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Weight: 12.7 oz
Best features: Stable on the downs
Room for improvement: Expensive for its narrow use.
Unitaskers, or tools specifically designed for a single task, have been the subject of online derision. Indeed, why buy an egg-cuber when you could just … own a knife? Much like an avocado slicer or a melon baller, the TenNine is built for one thing, and one thing only: running downhill.
This specificity is heralded by the warning sent that accompanies each pair of shoes:
WARNING: HOKA ONE ONE designed this product as a piece of specialized equipment specifically for running. Think of these like ski boots or cycling shoes. Using this product for anything other than running may impair balance and dexterity. So, don’t wear these on stairs or while driving.
The TenNine is the latest in HOKA’s lineup of maximally cushioned shoes, and the theory behind it is that maximal ground contact provides stability while running downhill. The footprint of this shoe is monstrous, making my delicate, feminine size 9 footprints appear more like something Shaq or Sasquatch might leave behind. The heel—which maxes at about 5.25″ wide— protrudes behind the shoe, and flares toward the base to provide stability and traction for hammering the downhills. (Weirdly, a shoe that’s built so specifically for running downhill isn’t specific enough to get a women’s-specific fit, this model is “uni-sex.”)
The EVA foam sole will feel familiar to those familiar with Hoka’s squishy family of trail shoes. Instead of a rock plate for protection, the pontoon-like foam is thick enough to allow you to simply roll, monster truck style over any obstacles in the trail. Medium-depth lugs at the heel of the shoe let you pick up speed on the downhills without careening out of control, while a stiffer forefoot and slightly more aggressive lugs at the front provide traction in mud or gravel. The width underfoot didn’t lend as much control as I would have liked on the flats and uphills, and the “maximal ground contact” sacrifices a lot in terms of nimbleness.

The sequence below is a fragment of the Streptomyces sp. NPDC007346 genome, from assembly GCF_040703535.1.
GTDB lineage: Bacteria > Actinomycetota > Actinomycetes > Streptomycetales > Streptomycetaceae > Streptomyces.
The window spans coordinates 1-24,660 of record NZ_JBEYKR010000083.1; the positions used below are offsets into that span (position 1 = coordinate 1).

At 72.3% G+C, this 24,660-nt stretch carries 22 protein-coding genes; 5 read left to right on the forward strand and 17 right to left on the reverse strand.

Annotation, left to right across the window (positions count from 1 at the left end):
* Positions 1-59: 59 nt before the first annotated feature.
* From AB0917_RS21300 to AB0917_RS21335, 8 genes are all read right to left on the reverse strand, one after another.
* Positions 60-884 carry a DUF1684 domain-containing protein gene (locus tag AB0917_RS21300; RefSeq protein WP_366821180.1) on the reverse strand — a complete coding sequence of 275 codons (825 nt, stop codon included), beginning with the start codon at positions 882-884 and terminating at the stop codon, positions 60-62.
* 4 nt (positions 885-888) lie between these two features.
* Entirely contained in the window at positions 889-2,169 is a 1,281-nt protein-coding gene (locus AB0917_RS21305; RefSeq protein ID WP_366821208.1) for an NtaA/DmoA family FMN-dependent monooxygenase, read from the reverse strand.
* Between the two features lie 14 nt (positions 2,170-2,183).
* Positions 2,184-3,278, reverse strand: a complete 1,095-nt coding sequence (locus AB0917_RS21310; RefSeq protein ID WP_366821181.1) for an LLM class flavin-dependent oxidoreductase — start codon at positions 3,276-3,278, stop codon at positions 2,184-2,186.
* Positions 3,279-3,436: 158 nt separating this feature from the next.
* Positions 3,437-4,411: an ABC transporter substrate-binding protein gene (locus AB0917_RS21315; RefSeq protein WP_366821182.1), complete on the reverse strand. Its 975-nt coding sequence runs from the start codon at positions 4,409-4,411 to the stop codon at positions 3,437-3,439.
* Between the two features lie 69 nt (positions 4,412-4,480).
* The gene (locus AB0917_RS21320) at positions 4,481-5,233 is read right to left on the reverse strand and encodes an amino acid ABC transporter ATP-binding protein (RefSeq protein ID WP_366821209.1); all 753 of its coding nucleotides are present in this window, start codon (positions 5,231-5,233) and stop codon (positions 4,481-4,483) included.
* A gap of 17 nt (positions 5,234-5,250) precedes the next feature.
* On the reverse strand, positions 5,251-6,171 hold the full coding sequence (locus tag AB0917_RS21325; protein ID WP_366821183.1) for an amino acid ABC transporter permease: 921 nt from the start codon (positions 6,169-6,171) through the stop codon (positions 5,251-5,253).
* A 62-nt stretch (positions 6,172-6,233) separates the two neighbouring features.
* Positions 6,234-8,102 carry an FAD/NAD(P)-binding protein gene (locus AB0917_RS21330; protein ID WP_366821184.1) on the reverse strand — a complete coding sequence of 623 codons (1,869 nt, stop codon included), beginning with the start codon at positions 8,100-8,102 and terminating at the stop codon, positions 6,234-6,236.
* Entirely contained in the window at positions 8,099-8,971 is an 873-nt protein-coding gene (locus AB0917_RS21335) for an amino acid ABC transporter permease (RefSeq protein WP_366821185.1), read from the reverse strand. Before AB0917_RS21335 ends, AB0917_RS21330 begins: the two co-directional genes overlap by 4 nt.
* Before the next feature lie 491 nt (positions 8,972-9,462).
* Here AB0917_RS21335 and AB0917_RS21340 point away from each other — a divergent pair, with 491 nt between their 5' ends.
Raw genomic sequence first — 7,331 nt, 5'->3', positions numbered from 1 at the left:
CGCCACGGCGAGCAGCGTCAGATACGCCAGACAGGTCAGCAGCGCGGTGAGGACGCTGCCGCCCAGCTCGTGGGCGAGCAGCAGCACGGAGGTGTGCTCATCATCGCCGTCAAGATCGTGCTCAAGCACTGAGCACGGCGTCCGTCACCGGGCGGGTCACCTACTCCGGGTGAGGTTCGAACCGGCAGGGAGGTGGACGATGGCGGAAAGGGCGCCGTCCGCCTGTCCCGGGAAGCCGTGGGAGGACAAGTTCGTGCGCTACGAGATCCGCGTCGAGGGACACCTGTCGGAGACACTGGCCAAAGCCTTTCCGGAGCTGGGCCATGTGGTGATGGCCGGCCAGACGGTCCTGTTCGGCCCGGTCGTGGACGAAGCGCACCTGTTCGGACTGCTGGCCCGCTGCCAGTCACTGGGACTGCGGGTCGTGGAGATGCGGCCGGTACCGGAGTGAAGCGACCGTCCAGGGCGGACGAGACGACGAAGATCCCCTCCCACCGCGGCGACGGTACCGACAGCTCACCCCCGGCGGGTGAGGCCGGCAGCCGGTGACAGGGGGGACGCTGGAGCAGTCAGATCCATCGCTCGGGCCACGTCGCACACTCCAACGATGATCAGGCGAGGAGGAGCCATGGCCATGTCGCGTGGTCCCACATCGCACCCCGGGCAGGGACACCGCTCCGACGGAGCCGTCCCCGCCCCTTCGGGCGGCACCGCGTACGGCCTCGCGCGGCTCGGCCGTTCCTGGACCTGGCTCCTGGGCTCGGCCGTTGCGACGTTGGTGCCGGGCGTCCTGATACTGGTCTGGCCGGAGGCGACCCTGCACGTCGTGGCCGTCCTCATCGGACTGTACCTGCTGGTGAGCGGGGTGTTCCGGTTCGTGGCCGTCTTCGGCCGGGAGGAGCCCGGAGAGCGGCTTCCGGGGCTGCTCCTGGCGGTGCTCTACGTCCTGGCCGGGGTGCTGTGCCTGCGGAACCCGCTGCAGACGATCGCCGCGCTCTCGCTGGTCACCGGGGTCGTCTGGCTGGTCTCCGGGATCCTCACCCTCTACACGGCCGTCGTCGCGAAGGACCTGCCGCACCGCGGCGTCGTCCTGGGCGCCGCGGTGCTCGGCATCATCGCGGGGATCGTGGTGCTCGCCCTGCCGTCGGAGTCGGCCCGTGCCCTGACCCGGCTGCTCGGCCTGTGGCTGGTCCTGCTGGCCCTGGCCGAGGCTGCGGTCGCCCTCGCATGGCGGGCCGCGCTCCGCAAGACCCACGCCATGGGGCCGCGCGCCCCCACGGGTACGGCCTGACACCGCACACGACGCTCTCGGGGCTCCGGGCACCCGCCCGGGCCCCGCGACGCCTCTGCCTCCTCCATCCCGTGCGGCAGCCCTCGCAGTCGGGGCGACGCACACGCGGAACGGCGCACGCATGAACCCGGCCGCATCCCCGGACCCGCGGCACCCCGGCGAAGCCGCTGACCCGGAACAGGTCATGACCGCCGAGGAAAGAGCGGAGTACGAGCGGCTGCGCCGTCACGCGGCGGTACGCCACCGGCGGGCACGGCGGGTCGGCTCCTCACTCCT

Disregarding the oversizing elsewhere, the forefoot upper fits surprisingly well and comfortable a la the Speedgoat, with a foot-hugging, sock-like gusseted tongue. The heel fit is solid and fairly narrow, with deep cutouts for the ankle bones. The midsole and outsole taper outward from the upper to a max width of about 4.75″.
The beveled heel curves upwards to cradle your foot as you bomb downhill, and with a surface area this wide, you’d have a tough go of trying to turn an ankle. The transition of this shoe takes a little getting used to and I wouldn’t recommend bringing these boats to your first trail race this season.
If you really like to open up your stride on the downhills, and don’t much care for flats or climbs, this shoe could be for you. During downhill repeats, I was able to take a bit of a backseat in my stride to pick up some speed down some steep gravel for a surprisingly smooth, impact-absorbing ride. What it sacrifices in ground-feel (you will not feel the ground in this shoe), the shoe more than makes up for in its ability to Hulk-out while reaching devastating downhill speeds. HOKA smash!
On the ups, the TenNine handled surprisingly like any other shoe. I primarily tested the TenNine on packed gravel and dirt, and its oversized platform doesn’t feel like a precision instrument for technical or loose trail. For all its quirkiness, the shoes are light, and the weight carries surprisingly well for such a funky shape. If I closed my eyes on the uphill, I could almost forget that there were inches of soft EVA trailing behind my actual foot. Almost.
For $250 dollars, it’s a steep price to add one more shoe to your quiver. This is your powder-day fat ski, built for one thing. But, if you’re a lover of all things downhill, having a shoe that’s built for your flavor of speed could be worthwhile.
After all, some chefs’ tastes might be so refined as to require that melon baller.
Zoë Rom is Assistant Editor at Trail Runner and host of the DNF Podcast. She enjoys podcasts and pizza.